You'll not be surprised to find that the two will investigate the disappearance together as it turns into a homicide case. In between delicious-sounding snacks and meals and wine, they interview the townspeople, including the mayor who is running for re-election, his opposing candidate who runs a bakery, a realtor and a hotel owner who have a big stake in the outcome, and others. Montoya also gets in a lot of skiing and Wagner's description of the slopes and the views made me want to call an airline immediately. I also found myself craving Italian food.
The plot is interesting but the main appeal of Death in the Dolomites is the setting and the characters. I was charmed by both, enough so that I was unhappy when the book ended. It was altogether a very satisfying read, one that I hope will be followed soon by another episode in the series. I will also seek out Wagner's first Rick Montoya book, Cold Tuscan Stone.
Source: Partners in Crime Book Tours
Sunday, November 9, 2014
Two years ago I read the novel 7 Days by Deon Meyer in which I was introduced to South African Captain Benny Griessel of the Hawks, the police department's top homicide unit. I remember him well, along with all of his personal problems, alcoholism being the most threatening to his life and career. Now a member of AA, divorced and recently having moved in with his girlfriend (also an alcoholic in AA), he is faced with one of the toughest criminal cases of his career. At the same time he is struggling with an intimate issue that he is unable to discuss with anyone. It forces him to sleep in the office frequently. When he appears rumpled and bleary-eyed in the morning, his colleagues assume he has fallen off the wagon.
Poor Benny. I know it isn't professional to write of him by his first name but Benny got under my skin two years ago and is still there. I simply think of him as Benny, an indication of what a strong character Deon Meyer has created in this series. His other characters are just as real and well depicted.
In this book we also meet a young pickpocket, Tyrone Kleinbooi, who is putting his sister through university. She wants to become a doctor and he is determined to give her that opportunity. He has been picking pockets since he was 12. Actually stealing is so ingrained in him that at one point when he is in desperate need of a cell phone, he wastes quite a bit of time trying to steal one before the sudden realization that he could just buy one. What a concept! I liked this young man very much for his good heart, and I worried terribly about him as he was caught up in Benny's case.
The killer in this story is one of the most amoral men you'll find in fiction. He kills without hesitation, without pity, without any thought except that the victim is somehow in between him and his goal. He is a killer for hire so his goal is to do his job, escape from the scene, and get paid. As the police identify him and learn his background there is an explanation for how he became such a deadly person but no real understanding.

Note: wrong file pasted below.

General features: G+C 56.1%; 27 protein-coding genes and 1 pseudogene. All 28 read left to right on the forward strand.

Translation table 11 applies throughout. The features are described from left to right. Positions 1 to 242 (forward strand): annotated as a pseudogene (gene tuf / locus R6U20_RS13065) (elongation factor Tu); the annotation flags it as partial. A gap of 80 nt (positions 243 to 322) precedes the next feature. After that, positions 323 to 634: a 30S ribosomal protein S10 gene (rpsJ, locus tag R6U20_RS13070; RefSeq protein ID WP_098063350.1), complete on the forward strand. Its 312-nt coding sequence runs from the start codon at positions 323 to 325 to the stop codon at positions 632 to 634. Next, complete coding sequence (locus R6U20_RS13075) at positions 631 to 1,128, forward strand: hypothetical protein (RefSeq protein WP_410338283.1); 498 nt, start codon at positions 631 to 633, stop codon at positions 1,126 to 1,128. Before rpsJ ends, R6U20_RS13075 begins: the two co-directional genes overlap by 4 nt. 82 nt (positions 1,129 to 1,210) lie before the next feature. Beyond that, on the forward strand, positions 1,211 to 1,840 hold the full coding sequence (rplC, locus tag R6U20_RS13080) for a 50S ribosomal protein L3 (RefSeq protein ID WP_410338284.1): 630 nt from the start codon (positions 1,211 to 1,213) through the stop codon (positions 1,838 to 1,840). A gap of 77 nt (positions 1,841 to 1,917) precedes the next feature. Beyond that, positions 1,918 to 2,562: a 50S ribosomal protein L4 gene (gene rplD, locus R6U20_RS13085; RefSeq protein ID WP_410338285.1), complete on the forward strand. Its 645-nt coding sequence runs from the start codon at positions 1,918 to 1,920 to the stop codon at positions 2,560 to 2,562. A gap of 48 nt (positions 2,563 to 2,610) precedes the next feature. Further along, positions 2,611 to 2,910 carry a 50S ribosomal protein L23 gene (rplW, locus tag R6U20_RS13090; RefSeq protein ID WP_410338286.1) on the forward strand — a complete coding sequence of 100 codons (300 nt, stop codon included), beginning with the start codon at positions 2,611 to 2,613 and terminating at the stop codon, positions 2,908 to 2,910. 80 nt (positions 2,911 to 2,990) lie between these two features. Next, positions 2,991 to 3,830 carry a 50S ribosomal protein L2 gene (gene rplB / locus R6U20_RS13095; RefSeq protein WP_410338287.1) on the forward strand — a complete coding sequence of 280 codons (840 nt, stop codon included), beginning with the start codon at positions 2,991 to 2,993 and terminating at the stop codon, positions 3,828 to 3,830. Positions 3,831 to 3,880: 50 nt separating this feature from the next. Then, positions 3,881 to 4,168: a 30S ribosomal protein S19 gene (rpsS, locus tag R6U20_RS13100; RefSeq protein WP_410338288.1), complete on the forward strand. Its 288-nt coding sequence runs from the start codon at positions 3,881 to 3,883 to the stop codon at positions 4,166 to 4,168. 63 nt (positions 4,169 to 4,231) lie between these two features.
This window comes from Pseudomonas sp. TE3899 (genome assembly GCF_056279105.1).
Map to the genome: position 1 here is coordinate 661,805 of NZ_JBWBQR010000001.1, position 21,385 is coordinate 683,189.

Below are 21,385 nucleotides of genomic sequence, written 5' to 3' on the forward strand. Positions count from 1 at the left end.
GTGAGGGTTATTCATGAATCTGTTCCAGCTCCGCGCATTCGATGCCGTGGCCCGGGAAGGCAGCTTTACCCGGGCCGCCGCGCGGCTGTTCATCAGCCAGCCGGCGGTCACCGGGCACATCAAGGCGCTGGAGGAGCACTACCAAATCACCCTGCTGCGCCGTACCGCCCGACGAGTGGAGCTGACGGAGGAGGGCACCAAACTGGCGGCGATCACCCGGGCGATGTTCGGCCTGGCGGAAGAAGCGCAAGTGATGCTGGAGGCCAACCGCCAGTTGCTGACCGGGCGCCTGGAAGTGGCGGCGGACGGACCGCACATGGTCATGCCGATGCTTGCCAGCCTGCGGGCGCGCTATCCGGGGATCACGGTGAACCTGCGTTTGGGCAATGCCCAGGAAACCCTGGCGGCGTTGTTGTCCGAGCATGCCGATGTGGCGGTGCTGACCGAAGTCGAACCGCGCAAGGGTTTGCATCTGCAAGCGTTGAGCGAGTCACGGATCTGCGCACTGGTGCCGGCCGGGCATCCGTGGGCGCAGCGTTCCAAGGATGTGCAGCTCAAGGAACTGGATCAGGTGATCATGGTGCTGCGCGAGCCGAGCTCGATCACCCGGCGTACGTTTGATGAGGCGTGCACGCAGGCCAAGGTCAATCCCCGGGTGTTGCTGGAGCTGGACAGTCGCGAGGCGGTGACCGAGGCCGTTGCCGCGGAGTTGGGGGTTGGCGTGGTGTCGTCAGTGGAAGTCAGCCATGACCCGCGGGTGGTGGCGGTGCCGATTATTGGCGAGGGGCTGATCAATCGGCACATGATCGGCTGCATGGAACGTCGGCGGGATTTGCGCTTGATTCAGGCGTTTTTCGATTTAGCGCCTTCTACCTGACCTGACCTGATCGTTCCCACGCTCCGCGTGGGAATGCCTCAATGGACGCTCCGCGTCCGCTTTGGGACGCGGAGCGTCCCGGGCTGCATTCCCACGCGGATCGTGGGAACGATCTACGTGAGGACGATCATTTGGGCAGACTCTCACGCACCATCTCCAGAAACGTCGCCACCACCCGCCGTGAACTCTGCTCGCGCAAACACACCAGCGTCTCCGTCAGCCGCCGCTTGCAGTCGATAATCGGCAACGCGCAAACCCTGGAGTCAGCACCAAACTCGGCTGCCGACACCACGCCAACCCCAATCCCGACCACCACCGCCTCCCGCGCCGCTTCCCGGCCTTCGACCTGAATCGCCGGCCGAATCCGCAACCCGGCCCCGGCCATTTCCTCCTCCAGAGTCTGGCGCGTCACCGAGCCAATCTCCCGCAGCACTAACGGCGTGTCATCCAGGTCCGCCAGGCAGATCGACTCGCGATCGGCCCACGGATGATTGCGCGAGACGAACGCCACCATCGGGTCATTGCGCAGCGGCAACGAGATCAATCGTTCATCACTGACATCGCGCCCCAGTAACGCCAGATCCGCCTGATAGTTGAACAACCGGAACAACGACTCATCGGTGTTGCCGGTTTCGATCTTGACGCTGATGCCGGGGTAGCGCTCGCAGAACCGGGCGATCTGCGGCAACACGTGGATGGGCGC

No wonder it creates an almost overwhelming thirst in Benny even after more than 400 days sober. Can he overcome the need? Can he solve his personal problems, save Tyrone and his sister, and put this killer away? The story captured my attention and never let go. Deon Meyer is a great mystery writer with a wonderful character in Benny Griessel. I look forward to Benny's next case.
Source: Amazon Vine
Tuesday, November 4, 2014
Prolific author Wilbur Smith has added to his Egyptian series with this adventure novel about a eunuch and his brilliant schemes to defeat the Hyksos people. They had taken over the northern section of the land along the Nile which forced the Egyptian pharoah and his people to the south. The Hyksos are a warlike people considered by the Egyptians to be below contempt in their crude way of life.
Taita is a eunuch who raised the young current pharoah and his sisters. He deeply loved their mother and promised to watch over them. He is shrewd, learned, knows many languages, is physically strong and accomplished at many things. He congratulates himself constantly, in fact, for his superiority. The young sisters adore him and one of his few failings is that they have him wrapped around their little fingers.
A mounting problem is that Egypt is in dire need of money. Taita learns that the Supreme Minos of Crete will be sending a vast treasure to his ally the Hyksos and he devises a plan to grab the money and fool everyone into thinking another country is responsible. Meanwhile, to his consternation the elder sister has fallen in love with one of his favored military men, but the girls must be offered as brides to the Supreme Minos as part of the plan.
The plan, of course, works brilliantly but there is much danger and need for Taita's clever inventions to overcome obstacles. Frankly I became weary of Taita and his bragging, but the story was engrossing. This is ancient Egypt after all so worship of various gods plays a large part in the plot; if you have forgotten, some of those gods are pretty frisky.
I wasn't wowed by Desert God but I must admit it's a good story which remains fully in that period of history with all its misconceptions. You are immersed in the life of the ruling families of the Middle East with a horrifying glance at the life of the slaves and the poor.